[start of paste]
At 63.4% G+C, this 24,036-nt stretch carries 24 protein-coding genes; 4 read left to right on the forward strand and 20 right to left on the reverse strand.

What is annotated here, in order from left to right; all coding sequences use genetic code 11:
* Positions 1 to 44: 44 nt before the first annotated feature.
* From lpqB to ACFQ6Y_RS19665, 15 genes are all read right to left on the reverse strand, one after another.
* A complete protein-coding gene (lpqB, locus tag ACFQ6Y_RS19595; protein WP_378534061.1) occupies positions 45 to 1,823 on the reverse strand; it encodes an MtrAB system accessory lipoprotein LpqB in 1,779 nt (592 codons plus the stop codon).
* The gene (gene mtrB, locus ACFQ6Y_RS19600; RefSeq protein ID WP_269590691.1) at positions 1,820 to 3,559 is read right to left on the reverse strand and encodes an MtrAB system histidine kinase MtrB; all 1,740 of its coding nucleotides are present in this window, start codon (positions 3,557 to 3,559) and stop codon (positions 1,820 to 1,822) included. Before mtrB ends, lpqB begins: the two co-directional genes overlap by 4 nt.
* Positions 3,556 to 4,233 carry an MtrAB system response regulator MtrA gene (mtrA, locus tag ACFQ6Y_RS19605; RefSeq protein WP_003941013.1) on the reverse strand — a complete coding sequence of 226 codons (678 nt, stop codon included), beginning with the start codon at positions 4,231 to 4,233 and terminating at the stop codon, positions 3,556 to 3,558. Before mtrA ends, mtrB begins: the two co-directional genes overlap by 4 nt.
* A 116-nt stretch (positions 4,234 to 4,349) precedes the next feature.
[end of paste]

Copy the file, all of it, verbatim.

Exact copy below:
At 63.4% G+C, this 24,036-nt stretch carries 24 protein-coding genes; 4 read left to right on the forward strand and 20 right to left on the reverse strand.

What is annotated here, in order from left to right; all coding sequences use genetic code 11:
* Positions 1 to 44: 44 nt before the first annotated feature.
* From lpqB to ACFQ6Y_RS19665, 15 genes are all read right to left on the reverse strand, one after another.
* A complete protein-coding gene (lpqB, locus tag ACFQ6Y_RS19595; protein WP_378534061.1) occupies positions 45 to 1,823 on the reverse strand; it encodes an MtrAB system accessory lipoprotein LpqB in 1,779 nt (592 codons plus the stop codon).
* The gene (gene mtrB, locus ACFQ6Y_RS19600; RefSeq protein ID WP_269590691.1) at positions 1,820 to 3,559 is read right to left on the reverse strand and encodes an MtrAB system histidine kinase MtrB; all 1,740 of its coding nucleotides are present in this window, start codon (positions 3,557 to 3,559) and stop codon (positions 1,820 to 1,822) included. Before mtrB ends, lpqB begins: the two co-directional genes overlap by 4 nt.
* Positions 3,556 to 4,233 carry an MtrAB system response regulator MtrA gene (mtrA, locus tag ACFQ6Y_RS19605; RefSeq protein WP_003941013.1) on the reverse strand — a complete coding sequence of 226 codons (678 nt, stop codon included), beginning with the start codon at positions 4,231 to 4,233 and terminating at the stop codon, positions 3,556 to 3,558. Before mtrA ends, mtrB begins: the two co-directional genes overlap by 4 nt.
* A 116-nt stretch (positions 4,234 to 4,349) precedes the next feature.